On June 9, 1958, Jonathan Kane’s father took a photo that would represent Harlem’s jazz culture in publications around the world for decades to come.
Now on the 60th anniversary, the Jackson Heights photographer, who has followed in his father Art Kane’s footsteps, has composed an image he hopes will represent Queens and the variety of people, languages and cultures within the borough in front of the Unisphere in Flushing Meadows Corona Park.
Dubbed “Harlem 1958,” and also known as “A Great Day In Harlem,” Art Kane’s black-and-white shot featured jazz greats Dizzie Gillespie, Thelonious Monk and Count Basie, among others, gathered on a stoop on 26th Street in Manhattan.
“[Harlem 1958] has resonated beyond its original intent as a group photo for Esquire Magazine, into a full-blown piece of the fabric of American culture and music and history,” Kane said. “That photo has been created in homage dozens of times, always though with other groups of musicians... I wanted to do my own photo to honor my father’s, but I wanted to do it differently and I wanted to do it in a way that had a social and political message.”
Multiculturalism and diversity was the message of the younger Kane’s rendition of the photo, which has been recreated in cities around the world, including one which used the same stoop but with Harlem hip-hop artists.
“My wife and I raised our daughter [in Queens] because we appreciated the fact that our daughter could grow up with children from all over the world and benefit from their culture,” Kane said, adding that he wanted to get as many ethnic groups from the borough as he could in the photo.
Kane’s only criteria for subjects in the photo was that they be born in another country and that they live in Queens.
But his “A Great Day In Queens” photo did not just feature the everyday people of the borough. U.S. Rep. Joseph Crowley (D-Jackson Heights) also stood tall in the back row as well as Borough President Melinda Katz.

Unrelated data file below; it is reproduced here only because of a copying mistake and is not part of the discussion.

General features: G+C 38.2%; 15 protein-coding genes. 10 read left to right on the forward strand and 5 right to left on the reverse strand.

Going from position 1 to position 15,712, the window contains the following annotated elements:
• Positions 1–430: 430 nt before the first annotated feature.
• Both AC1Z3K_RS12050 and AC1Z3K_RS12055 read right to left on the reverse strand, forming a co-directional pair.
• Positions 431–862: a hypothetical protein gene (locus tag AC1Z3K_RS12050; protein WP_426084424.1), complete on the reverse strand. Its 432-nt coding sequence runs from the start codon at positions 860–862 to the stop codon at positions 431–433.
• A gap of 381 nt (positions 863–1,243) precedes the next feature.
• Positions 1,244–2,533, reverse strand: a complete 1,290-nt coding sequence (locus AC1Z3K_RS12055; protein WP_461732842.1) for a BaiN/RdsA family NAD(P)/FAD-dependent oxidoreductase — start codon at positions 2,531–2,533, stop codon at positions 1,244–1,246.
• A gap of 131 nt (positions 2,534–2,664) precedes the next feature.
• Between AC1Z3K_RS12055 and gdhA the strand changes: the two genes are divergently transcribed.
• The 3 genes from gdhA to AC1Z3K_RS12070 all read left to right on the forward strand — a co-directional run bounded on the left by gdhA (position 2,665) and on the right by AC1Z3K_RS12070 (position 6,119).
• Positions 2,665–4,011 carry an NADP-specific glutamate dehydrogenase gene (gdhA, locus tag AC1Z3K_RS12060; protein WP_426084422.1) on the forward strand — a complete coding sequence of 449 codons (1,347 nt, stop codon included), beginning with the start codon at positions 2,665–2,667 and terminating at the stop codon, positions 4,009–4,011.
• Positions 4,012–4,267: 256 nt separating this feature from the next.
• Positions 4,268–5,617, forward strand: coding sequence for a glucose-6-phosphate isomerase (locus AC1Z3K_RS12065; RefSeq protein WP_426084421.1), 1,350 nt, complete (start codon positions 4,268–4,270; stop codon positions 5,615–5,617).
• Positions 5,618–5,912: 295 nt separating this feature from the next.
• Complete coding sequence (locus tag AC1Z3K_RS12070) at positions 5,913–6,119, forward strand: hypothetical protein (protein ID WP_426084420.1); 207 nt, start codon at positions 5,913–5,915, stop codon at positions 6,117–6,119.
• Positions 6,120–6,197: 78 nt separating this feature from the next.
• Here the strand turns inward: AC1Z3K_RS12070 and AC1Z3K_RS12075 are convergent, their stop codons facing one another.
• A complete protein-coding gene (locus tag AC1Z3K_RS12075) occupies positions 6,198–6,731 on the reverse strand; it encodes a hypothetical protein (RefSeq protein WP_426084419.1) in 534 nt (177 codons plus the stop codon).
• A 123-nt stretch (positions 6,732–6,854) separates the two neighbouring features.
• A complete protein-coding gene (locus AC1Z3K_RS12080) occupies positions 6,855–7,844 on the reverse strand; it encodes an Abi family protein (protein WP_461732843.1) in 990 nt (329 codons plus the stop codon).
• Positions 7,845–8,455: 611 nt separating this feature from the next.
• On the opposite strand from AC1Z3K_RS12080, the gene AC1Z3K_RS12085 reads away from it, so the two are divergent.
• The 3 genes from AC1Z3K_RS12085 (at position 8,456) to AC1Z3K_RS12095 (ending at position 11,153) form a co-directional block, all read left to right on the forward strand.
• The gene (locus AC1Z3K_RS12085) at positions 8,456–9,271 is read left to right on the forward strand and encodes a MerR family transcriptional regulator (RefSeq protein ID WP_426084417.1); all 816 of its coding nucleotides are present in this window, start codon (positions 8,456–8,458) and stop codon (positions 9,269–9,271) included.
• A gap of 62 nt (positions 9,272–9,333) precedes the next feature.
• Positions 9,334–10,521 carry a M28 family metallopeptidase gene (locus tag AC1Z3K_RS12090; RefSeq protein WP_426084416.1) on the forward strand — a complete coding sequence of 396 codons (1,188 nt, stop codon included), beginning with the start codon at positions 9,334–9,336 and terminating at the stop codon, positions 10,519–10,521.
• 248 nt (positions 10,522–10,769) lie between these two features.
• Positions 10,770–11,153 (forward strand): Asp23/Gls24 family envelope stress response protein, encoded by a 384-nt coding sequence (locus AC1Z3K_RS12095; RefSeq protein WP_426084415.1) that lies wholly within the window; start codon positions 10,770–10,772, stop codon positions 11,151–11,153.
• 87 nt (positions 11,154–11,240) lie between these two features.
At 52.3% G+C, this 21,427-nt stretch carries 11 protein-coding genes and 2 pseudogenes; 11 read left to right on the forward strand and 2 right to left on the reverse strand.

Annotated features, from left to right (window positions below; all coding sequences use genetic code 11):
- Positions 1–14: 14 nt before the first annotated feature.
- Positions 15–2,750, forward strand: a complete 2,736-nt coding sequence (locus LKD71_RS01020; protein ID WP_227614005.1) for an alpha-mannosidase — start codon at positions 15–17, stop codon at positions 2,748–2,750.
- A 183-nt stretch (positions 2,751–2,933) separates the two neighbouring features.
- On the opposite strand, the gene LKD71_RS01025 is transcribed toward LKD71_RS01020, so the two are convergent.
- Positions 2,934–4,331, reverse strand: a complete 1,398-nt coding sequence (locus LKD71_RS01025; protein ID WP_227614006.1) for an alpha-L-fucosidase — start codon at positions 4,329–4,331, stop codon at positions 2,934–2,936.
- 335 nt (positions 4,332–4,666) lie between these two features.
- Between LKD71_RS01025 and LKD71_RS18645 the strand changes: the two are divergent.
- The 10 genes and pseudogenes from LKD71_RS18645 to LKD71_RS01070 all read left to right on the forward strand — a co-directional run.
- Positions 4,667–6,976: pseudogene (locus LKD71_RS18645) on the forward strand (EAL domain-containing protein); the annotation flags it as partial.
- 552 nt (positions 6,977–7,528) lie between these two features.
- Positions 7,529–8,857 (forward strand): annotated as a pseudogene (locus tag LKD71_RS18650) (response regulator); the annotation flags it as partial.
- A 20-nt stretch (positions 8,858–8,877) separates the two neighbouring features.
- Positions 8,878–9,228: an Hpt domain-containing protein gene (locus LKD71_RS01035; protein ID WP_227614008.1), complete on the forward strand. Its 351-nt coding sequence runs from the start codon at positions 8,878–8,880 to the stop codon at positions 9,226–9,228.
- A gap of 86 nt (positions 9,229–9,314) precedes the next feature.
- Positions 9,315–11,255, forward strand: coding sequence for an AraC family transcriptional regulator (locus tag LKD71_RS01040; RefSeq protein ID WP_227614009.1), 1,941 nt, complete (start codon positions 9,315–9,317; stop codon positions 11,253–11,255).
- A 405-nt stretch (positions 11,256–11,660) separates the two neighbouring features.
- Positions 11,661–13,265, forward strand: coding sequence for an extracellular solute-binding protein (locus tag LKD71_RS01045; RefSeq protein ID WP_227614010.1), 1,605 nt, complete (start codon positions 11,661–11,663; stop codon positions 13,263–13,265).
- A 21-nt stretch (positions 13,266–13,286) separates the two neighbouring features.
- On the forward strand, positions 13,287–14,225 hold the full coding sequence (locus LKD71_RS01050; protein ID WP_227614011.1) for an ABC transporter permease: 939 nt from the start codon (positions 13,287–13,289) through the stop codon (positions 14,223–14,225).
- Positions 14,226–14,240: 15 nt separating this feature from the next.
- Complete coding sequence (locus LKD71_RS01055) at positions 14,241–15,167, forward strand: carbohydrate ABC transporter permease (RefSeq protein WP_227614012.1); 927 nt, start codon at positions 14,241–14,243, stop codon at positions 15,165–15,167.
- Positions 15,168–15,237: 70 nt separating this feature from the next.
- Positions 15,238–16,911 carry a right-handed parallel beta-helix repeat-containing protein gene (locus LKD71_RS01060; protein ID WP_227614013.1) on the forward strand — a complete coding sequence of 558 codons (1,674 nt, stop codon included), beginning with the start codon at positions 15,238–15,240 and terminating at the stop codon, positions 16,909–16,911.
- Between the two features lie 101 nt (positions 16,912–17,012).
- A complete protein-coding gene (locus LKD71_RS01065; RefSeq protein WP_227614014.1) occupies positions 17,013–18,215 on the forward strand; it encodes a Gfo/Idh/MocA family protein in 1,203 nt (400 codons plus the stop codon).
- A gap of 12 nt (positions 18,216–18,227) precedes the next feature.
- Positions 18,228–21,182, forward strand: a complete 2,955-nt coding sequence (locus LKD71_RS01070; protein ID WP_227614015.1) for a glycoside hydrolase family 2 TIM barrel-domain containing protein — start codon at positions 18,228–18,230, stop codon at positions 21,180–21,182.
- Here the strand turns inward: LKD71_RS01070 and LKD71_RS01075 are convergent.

“The Queens Tourism Council did an incredible job bringing together residents representing more than 70 countries for this heart-warming display of community,” Crowley said. “This a wonderful opportunity to show the world that Queens’s diversity makes us stronger. It was also a great honor to work with Jonathan Kane in celebrating his father’s legacy. I can’t wait to see the final photograph, which I will proudly hang in my office.”
Rob MacKay heads up the Queens Tourism Council and stood with Crowley and others for the shot, which he believes will represent Queens well as a place for and by many cultures.
“Queens is the most diverse county on the planet. We speak more than 100 languages and profess countless faiths and creeds. And I am so proud that we all get along so well,” MacKay said. “‘A Great Day in Queens’ will brand our borough for generations. The likeness could be used for any number of purposes, including education, tourism, fund-raising, decoration, marketing and general pleasure.”
Reach reporter Mark Hallum by e-mail at mhall